Category Archives: poetry

Good Things #15

I decided to write “Good Things Mondays” back when Monday morning was spent with my writing and reading and catching-up. This year, my schedule has shifted, and Wednesday is now the day for creativity.

So, are things just as Good on Wednesdays as they are on Mondays?

I like to think so.

Thought-provoking. I have recently become re-addicted to TED Talks. I posted one last week on being a twenty-something, and this week’s favorite is on body language. We’ve heard this idea before – that information is conveyed through non-verbal cues – but Amy Cuddy asks if perhaps our body language can change our thinking. It left me thinking: How do I portray myself just by the way I stand? Do I adopt a posture of powerlessness? Or the other way around?

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Music. I can’t remember how I found this song. Probably Pandora. And for once I was smart and wrote down the name. It’s called “Way Over Yonder in a Minor Key”, and the version I like the best isn’t on Youtube. This one’s pretty good though, and when I heard his speaking voice, I was surprised he sang such folksy music.

Books. Right now I’m reading The Guernsey Literary and Potato Peel Pie Society by Mary Ann Shaffer. I bought it from an independent used book store right before they were unceremoniously kicked out of their space of twenty-plus years by outrageously-raised rent (can you tell what I think about that?). It’s written as letters back and forth so that was an adjustment at first. It’s set post WWII, and I really like that time period these days. It’s also Shaffer’s first novel, and I like reading author’s firsts.

guernsey

Fall walks, bike rides, etc. Is there any other season that begs to be walked in? The leaves are changing here in New England, the air is crisp, and I revel in the particular way the sun looks in autumn.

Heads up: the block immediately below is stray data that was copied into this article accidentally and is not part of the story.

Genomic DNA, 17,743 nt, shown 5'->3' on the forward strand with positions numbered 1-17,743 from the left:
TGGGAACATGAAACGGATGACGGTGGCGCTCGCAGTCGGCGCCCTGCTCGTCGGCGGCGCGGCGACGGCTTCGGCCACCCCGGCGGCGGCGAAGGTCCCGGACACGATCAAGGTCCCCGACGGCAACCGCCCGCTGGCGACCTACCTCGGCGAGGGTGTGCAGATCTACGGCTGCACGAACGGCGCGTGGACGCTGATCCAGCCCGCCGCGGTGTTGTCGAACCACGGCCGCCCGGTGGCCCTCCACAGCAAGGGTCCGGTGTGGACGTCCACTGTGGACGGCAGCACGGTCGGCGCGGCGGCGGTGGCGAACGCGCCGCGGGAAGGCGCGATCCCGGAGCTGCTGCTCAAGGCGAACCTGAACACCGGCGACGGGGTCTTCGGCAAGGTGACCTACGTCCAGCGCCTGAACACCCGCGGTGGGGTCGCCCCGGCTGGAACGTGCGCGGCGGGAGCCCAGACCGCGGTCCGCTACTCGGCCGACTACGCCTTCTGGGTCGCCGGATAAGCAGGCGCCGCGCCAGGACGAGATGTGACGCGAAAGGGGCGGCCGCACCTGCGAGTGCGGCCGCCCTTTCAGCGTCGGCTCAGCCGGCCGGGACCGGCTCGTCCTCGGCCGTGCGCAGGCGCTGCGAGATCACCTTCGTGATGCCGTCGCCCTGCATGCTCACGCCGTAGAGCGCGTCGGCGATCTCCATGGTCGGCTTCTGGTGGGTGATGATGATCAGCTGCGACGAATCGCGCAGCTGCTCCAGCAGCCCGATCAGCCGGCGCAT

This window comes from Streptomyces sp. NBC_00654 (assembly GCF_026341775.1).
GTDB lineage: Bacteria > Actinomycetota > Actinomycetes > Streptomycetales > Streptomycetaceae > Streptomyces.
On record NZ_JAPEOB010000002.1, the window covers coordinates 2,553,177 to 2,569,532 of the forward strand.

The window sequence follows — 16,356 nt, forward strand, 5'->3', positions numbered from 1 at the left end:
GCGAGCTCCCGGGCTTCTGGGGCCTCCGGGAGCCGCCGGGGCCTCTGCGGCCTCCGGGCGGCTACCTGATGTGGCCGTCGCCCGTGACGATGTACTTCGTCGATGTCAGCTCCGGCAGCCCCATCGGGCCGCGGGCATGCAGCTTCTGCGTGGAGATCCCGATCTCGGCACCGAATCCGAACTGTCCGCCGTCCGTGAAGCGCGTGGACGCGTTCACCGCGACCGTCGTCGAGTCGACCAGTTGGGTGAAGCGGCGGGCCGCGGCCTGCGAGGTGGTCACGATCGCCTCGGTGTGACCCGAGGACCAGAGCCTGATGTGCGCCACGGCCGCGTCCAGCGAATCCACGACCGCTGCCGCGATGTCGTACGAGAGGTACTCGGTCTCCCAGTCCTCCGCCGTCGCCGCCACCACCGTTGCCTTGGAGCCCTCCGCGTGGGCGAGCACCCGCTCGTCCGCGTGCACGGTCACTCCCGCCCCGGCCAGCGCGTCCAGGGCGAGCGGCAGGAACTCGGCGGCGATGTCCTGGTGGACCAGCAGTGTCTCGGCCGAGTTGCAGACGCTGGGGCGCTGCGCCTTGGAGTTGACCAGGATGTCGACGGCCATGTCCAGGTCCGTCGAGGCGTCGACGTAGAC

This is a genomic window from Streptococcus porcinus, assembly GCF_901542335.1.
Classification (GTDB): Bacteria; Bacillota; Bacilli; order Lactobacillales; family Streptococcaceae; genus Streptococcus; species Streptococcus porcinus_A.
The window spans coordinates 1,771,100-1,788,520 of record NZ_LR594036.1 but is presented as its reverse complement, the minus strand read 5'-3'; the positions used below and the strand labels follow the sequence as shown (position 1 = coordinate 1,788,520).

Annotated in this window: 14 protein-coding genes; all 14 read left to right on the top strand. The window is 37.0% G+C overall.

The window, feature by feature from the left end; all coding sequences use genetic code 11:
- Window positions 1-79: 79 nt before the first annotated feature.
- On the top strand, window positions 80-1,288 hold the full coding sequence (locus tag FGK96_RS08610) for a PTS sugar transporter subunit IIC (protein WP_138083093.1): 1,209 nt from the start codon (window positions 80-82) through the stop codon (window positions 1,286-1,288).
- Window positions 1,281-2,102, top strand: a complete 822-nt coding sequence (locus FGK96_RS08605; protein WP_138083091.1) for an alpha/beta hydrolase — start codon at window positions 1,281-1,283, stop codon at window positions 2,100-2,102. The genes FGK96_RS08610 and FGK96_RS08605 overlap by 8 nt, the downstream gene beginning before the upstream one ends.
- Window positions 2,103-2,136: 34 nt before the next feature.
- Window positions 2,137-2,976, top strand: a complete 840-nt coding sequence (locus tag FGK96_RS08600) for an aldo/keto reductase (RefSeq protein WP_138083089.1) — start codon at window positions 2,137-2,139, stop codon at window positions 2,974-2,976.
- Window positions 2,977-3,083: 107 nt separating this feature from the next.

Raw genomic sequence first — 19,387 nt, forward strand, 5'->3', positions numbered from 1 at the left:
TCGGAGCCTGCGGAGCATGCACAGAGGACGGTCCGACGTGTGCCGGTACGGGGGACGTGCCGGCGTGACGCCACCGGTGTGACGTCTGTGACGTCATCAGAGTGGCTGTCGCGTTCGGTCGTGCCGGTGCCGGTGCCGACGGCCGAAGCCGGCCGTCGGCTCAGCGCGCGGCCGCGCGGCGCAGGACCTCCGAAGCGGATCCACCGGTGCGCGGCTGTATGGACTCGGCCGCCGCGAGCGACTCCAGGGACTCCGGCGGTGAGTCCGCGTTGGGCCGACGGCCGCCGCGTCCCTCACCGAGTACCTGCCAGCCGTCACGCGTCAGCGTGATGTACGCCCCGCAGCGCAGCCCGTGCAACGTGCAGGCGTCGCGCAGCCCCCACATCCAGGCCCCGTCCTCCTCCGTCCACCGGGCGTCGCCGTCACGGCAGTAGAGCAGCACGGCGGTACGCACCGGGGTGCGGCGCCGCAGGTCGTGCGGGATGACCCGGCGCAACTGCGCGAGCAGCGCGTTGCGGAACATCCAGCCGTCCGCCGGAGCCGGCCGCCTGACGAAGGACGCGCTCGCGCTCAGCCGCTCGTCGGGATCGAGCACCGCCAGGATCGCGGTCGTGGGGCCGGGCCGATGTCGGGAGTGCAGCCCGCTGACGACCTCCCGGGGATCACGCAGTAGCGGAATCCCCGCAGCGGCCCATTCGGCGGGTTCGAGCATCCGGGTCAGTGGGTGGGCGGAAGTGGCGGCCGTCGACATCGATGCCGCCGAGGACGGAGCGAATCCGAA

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Fall foods. Crunchy apples. Warm cider. Pumpkins (uneaten on the steps). Cider doughnuts. Apple pie (as soon as I get to apple picking).

Woo-hoo! So, I submitted a poem to a competition a few months ago (okay, more like a lot of months ago), and while it didn’t win, it was one of 17 finalists. It’s called “Almost Family” and it comes out in the September issue of Ruminate. A step in the right direction. Now if only I could write more…and more… If you click on the link, you’ll see my name, fourth from the top in the poetry section as proof!

Words. Autumnal. Puerile. Euphoric.

[On Going Back]

We all say the same thing: It’s a flash

and slug.

 

You can’t wrap up time in a pink box

and raise it high in definition. You can’t seal

an envelope with a slow, deliberate lick –

explain the work and love, hate and despair

of four years.

 

What do you say to two shining faces

that’s honest, loving, real?

 

Sometimes, I would forsake all the settledness

I’ve uncovered in these two stretched years

for one day surrounded by the me and yous

of that place.

 

Ponds are dark even when they’re shallow.

The paths around them hold every word

whispered, shouted, proclaimed

until you wonder if the very gravel

has ears.

 

So I tell them: Sometimes, I would forsake

all the settledness I’ve uncovered.

 

Mostly, though, I look with gentleness

at those long-tough times, and I praise God

for not giving me the choice.

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Pure Poetry

Dylan was the word-maddest of word-mad young poets.

Often the best poems happen when lines cross; when poets write in pursuit of the spirit while their words still roar with years of obsession and love.

Dylan never put his poetry in service to anything but poetry. He served the Muse; he wrote pure poetry. But what is pure poetry pure of? It is pure of thought and pure of feeling, pure of vision; its largest emotion is love for itself.

So goes Donald Hall’s essay on Dylan Thomas in Their Ancient Glittering Eyes. I am simultaneously awed and disgusted; what is it about those who reach the edge of acceptable and choose to jump that will always get my admiration? I cannot respect because I cannot agree, but these lines are still there, the beautiful creation of a life despicably lived: